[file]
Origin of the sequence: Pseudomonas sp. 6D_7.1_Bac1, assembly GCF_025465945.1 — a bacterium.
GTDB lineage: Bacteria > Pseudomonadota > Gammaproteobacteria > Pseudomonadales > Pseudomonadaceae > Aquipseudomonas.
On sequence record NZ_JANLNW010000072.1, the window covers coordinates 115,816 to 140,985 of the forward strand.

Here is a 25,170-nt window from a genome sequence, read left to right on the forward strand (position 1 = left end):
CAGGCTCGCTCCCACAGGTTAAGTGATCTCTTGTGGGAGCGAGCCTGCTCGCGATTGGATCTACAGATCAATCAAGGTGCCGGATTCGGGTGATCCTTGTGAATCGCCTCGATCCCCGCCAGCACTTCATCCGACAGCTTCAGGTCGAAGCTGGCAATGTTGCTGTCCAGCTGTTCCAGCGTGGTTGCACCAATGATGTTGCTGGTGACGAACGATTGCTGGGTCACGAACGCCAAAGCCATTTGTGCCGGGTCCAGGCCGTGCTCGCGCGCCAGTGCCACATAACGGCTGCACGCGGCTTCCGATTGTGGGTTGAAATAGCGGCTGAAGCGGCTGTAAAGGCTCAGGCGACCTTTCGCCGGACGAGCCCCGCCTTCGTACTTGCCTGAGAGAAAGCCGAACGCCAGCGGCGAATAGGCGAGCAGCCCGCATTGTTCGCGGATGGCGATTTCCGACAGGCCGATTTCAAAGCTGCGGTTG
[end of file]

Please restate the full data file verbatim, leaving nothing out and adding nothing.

Origin of the sequence: Pseudomonas sp. 6D_7.1_Bac1, assembly GCF_025465945.1 — a bacterium.
GTDB lineage: Bacteria > Pseudomonadota > Gammaproteobacteria > Pseudomonadales > Pseudomonadaceae > Aquipseudomonas.
On sequence record NZ_JANLNW010000072.1, the window covers coordinates 115,816 to 140,985 of the forward strand.

Here is a 25,170-nt window from a genome sequence, read left to right on the forward strand (position 1 = left end):
CAGGCTCGCTCCCACAGGTTAAGTGATCTCTTGTGGGAGCGAGCCTGCTCGCGATTGGATCTACAGATCAATCAAGGTGCCGGATTCGGGTGATCCTTGTGAATCGCCTCGATCCCCGCCAGCACTTCATCCGACAGCTTCAGGTCGAAGCTGGCAATGTTGCTGTCCAGCTGTTCCAGCGTGGTTGCACCAATGATGTTGCTGGTGACGAACGATTGCTGGGTCACGAACGCCAAAGCCATTTGTGCCGGGTCCAGGCCGTGCTCGCGCGCCAGTGCCACATAACGGCTGCACGCGGCTTCCGATTGTGGGTTGAAATAGCGGCTGAAGCGGCTGTAAAGGCTCAGGCGACCTTTCGCCGGACGAGCCCCGCCTTCGTACTTGCCTGAGAGAAAGCCGAACGCCAGCGGCGAATAGGCGAGCAGCCCGCATTGTTCGCGGATGGCGATTTCCGACAGGCCGATTTCAAAGCTGCGGTTG